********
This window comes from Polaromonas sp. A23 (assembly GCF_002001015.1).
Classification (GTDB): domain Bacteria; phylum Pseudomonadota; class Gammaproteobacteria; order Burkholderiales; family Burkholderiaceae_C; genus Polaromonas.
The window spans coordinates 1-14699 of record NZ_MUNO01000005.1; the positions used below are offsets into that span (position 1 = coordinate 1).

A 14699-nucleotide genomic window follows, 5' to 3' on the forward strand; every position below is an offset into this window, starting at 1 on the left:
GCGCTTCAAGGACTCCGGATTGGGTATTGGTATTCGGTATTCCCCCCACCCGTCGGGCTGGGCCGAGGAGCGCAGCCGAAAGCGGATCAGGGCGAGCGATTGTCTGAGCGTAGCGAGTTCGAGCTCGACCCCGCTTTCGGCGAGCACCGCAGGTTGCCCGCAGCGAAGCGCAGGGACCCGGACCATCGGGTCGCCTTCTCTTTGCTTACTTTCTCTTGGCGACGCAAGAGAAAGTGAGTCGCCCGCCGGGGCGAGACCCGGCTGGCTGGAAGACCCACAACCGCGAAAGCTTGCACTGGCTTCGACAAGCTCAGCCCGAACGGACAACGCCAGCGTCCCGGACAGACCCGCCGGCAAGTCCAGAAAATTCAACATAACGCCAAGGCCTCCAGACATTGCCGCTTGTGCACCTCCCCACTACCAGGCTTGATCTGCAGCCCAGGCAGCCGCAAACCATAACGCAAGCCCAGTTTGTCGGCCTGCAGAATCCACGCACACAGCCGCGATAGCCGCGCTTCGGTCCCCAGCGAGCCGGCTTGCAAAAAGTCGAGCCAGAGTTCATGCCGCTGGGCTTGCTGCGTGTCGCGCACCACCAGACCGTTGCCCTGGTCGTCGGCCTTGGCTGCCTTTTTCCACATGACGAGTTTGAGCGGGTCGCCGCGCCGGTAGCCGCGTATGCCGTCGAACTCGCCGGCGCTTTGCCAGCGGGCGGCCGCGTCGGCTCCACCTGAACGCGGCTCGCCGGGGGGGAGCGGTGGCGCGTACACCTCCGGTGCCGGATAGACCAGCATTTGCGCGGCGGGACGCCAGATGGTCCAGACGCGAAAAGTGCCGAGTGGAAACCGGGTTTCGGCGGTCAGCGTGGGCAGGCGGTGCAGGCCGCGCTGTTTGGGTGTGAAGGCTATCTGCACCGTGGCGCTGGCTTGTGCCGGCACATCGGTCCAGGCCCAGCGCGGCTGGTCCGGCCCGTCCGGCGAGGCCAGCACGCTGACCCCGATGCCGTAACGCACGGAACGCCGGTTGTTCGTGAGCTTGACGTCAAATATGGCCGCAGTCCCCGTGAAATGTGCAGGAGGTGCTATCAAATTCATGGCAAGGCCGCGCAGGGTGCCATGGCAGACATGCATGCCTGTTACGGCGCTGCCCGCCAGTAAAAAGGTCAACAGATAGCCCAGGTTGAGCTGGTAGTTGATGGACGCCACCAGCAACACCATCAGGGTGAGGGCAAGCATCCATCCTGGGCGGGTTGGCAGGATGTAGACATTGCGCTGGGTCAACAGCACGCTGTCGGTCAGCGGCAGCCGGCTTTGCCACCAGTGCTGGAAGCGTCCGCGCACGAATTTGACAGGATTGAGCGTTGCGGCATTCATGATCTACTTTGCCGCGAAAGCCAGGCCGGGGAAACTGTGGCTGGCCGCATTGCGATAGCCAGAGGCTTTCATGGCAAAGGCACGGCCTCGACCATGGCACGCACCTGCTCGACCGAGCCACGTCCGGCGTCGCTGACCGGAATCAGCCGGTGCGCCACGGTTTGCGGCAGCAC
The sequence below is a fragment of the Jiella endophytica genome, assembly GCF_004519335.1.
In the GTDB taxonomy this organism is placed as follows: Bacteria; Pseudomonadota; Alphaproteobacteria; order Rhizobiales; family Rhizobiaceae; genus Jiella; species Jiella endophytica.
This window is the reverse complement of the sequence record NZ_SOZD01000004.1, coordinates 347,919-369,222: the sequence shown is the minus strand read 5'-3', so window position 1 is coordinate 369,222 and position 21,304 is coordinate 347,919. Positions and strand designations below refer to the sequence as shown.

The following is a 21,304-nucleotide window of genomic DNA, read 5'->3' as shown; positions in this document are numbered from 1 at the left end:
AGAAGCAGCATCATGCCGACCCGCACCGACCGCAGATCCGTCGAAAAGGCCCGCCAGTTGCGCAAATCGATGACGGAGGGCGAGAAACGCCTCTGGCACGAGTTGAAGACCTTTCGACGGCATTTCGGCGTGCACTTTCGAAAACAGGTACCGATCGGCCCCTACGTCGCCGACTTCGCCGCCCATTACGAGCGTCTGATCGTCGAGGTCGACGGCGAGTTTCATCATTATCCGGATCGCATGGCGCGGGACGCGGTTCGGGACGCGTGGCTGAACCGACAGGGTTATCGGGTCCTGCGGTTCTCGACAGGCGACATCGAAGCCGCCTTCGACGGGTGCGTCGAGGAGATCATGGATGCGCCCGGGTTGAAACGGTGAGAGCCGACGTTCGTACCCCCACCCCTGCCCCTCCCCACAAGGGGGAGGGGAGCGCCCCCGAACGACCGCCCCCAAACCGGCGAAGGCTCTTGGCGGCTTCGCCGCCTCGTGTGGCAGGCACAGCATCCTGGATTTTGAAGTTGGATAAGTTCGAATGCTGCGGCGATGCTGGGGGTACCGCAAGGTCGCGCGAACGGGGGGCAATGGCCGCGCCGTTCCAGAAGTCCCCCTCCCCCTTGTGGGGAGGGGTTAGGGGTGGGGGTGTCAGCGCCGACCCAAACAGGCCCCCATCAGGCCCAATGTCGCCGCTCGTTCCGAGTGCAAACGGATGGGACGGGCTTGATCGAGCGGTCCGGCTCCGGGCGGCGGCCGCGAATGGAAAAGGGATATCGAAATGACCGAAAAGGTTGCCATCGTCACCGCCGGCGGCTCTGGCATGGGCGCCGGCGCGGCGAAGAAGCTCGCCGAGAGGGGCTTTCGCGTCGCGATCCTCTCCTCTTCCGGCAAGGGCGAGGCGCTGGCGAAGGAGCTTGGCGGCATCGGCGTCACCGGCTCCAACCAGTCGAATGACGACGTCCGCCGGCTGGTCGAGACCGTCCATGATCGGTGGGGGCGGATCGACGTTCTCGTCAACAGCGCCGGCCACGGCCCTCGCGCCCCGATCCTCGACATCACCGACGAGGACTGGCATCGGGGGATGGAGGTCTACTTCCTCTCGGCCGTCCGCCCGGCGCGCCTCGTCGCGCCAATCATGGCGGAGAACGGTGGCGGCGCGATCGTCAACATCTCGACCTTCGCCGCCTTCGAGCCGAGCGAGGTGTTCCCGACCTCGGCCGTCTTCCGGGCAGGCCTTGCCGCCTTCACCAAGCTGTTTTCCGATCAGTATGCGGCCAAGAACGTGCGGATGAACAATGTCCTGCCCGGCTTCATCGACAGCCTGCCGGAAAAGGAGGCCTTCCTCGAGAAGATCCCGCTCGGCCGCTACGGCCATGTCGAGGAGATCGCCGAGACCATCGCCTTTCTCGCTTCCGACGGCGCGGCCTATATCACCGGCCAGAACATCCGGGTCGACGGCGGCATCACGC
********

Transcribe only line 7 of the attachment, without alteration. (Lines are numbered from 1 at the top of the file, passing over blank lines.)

In the GTDB taxonomy this organism is placed as follows: Bacteria; Pseudomonadota; Alphaproteobacteria; order Rhizobiales; family Rhizobiaceae; genus Jiella; species Jiella endophytica.